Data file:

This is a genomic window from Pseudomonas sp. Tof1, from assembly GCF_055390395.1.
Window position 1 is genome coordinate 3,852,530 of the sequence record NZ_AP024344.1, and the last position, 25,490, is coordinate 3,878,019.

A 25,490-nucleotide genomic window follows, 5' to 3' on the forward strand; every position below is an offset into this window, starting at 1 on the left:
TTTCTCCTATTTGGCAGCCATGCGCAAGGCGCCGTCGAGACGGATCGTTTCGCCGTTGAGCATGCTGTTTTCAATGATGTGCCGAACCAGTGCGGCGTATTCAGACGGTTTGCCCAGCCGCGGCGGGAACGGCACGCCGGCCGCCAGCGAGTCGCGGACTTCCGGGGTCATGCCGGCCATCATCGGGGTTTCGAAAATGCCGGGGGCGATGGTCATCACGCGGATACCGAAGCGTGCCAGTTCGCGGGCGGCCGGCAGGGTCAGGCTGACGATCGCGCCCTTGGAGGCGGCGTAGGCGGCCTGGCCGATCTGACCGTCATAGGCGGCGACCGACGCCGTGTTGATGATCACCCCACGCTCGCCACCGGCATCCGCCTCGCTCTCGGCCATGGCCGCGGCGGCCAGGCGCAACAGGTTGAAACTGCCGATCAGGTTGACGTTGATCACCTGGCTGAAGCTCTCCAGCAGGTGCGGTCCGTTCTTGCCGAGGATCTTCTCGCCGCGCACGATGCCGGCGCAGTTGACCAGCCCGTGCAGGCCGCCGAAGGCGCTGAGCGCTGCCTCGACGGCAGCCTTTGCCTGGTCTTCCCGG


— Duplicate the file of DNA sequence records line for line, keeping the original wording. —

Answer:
This is a genomic window from Pseudomonas sp. Tof1, from assembly GCF_055390395.1.
Window position 1 is genome coordinate 3,852,530 of the sequence record NZ_AP024344.1, and the last position, 25,490, is coordinate 3,878,019.

A 25,490-nucleotide genomic window follows, 5' to 3' on the forward strand; every position below is an offset into this window, starting at 1 on the left:
TTTCTCCTATTTGGCAGCCATGCGCAAGGCGCCGTCGAGACGGATCGTTTCGCCGTTGAGCATGCTGTTTTCAATGATGTGCCGAACCAGTGCGGCGTATTCAGACGGTTTGCCCAGCCGCGGCGGGAACGGCACGCCGGCCGCCAGCGAGTCGCGGACTTCCGGGGTCATGCCGGCCATCATCGGGGTTTCGAAAATGCCGGGGGCGATGGTCATCACGCGGATACCGAAGCGTGCCAGTTCGCGGGCGGCCGGCAGGGTCAGGCTGACGATCGCGCCCTTGGAGGCGGCGTAGGCGGCCTGGCCGATCTGACCGTCATAGGCGGCGACCGACGCCGTGTTGATGATCACCCCACGCTCGCCACCGGCATCCGCCTCGCTCTCGGCCATGGCCGCGGCGGCCAGGCGCAACAGGTTGAAACTGCCGATCAGGTTGACGTTGATCACCTGGCTGAAGCTCTCCAGCAGGTGCGGTCCGTTCTTGCCGAGGATCTTCTCGCCGCGCACGATGCCGGCGCAGTTGACCAGCCCGTGCAGGCCGCCGAAGGCGCTGAGCGCTGCCTCGACGGCAGCCTTTGCCTGGTCTTCCCGG